should receive live geese. He thought
over the matter till he was very much
worried, and at last, m a moment of des
peration, he seized his pen and wrote the
following, which was duly posted:
" Messrs. So-and-so .- Please send me one
tailor's goose, and, hang it, send me an
other!" A pleasant instance of poetic justice
is reported from a town in Oregon. One
morning a young man caiiett upon tie
editor of the only paper in the county, and
asked permission to look at the bound files
of that paper for 18G9. It was granted.
While the editor was in bed waiting till
his wife could wash his shirt, that young
man carried away the file, nor was it ever
seen airain. until his lawyer offered it in
evidence during the trial of an action for
15,000 damages, tor an aiiegea iiDei.wnicn
that young man brought against that
editor. It is gratifying to learn that the
plaintiff recovered 6 cents damages, and
waa arrested by the editor on a charge of
stealing books, convicted, and sentenced
to the penetenuary ior seven years, ne
now masticates mush and molasses in the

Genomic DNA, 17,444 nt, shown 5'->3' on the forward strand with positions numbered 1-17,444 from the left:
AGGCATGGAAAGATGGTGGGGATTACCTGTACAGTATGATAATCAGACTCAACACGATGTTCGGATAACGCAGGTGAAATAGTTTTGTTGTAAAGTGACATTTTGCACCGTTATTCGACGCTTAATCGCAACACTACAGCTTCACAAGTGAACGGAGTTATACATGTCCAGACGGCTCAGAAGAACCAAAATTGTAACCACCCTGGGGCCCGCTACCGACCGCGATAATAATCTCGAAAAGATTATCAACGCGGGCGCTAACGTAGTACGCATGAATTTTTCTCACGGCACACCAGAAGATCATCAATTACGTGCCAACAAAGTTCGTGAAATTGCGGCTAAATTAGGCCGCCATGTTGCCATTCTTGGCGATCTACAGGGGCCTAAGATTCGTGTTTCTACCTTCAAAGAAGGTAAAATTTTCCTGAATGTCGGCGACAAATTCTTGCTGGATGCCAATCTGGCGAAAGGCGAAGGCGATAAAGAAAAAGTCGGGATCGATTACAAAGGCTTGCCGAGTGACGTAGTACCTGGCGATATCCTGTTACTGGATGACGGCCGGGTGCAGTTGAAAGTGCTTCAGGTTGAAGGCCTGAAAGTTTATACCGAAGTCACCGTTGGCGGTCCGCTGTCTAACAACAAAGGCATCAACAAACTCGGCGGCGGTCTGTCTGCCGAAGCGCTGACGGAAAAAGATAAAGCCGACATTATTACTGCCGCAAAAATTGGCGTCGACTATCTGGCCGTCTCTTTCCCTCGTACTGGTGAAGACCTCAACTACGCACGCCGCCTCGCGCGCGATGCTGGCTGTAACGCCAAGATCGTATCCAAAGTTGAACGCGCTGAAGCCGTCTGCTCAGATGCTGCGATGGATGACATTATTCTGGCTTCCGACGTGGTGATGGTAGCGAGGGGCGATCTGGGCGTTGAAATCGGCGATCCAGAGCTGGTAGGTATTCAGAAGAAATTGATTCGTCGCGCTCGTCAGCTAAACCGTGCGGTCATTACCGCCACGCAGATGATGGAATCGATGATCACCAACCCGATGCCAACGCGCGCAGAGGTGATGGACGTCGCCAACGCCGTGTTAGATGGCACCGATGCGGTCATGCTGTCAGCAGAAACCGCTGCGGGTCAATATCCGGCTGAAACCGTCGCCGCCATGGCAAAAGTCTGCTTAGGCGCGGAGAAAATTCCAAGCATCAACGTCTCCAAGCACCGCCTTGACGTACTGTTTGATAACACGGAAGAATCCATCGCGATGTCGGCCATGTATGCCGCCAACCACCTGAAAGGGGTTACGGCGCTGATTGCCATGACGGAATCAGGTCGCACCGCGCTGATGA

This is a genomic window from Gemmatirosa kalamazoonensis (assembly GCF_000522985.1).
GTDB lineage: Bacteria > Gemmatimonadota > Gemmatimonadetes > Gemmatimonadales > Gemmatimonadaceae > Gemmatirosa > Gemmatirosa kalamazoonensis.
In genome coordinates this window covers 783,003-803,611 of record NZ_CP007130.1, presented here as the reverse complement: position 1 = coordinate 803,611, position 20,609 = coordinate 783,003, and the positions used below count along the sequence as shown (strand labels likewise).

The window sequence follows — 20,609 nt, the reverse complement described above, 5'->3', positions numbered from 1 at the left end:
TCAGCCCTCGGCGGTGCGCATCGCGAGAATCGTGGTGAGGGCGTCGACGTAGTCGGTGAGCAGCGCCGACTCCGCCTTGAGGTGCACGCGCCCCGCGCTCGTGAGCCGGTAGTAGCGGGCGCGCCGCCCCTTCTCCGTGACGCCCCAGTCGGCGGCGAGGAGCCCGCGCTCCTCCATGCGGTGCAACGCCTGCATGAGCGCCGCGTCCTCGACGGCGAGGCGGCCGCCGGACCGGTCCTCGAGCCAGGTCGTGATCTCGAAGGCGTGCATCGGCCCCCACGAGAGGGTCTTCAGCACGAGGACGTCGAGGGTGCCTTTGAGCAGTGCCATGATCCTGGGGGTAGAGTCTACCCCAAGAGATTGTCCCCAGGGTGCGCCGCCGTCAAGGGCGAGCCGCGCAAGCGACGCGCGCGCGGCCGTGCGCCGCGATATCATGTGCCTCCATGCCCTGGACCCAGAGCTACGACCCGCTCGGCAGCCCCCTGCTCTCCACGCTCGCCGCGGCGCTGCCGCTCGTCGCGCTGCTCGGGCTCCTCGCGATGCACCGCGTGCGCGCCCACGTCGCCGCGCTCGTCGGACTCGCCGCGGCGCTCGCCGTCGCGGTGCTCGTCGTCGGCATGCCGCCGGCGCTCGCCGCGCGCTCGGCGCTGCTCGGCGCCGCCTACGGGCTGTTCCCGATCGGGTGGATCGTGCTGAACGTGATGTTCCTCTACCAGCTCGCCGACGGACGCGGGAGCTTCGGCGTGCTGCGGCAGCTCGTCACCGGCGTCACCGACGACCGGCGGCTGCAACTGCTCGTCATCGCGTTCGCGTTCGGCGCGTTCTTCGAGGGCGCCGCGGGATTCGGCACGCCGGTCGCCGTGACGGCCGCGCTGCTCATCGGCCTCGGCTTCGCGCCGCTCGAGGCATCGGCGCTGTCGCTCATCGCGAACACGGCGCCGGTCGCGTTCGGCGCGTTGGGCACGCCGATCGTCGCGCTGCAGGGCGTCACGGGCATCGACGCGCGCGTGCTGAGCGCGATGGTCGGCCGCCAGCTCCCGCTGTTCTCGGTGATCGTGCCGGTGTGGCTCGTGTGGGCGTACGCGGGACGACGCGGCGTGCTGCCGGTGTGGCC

penal institution aforesaid. Let tho;e who
would not share his fate, profit by his ex
Rather a remarkable case of cereorai
affection has occurred at Somerville, Mass.
A lad named Dickinson suddenly elisap
peared from his home. T wo days after he
returned in an exhausted condition. He
stated that after indulging in vigorous
play with other boys, and witn nis Doay
heated, he went into the water to swim.
The next day he went to school, feeling
ill, and studied hard. In the afternoon he
went for a walk, and remembers nothing
more until he found himstlf in Manches
ter N H. When his senses had returned
he started homeward, ana wameu on uw
way. tits Shoes ana sitJcmngs were wuiu
out He is now in a serious condition
from fatigue and fever. The danger of
bathing when heated should induce great
The Reindeer and his Travels.
Wb know that domestic animals are
often compelled to take long journeys, in
obedience to the will of man ; but did you
ever know that whole companies of peo
ple are sometimes compelled to take long,
wearisome journeys because of the migra
tions pt animals? The reindeer, in those
cold North countries where he is the main
staff and stay of the people, takes his long
journeys at the regular seasons in search of
the reindeer moss ana me peculiar ucnens
which are its main food. There is no help
for it ; but the people who depend on it for
food, and clothing, and almost every other
necessary of life, must follow Its wander
ings. Fortunately there Is little portable
property to transport; ana even me muu
children are hardier than most men with
us. A little thing of two years waa seen
hv T)r Kane to take his knife and cut into
the walrus fat along with the rest of
the family, consuming a quantity so enorm
ous it seemed almost incredible. They
early learn to take care of themselves, so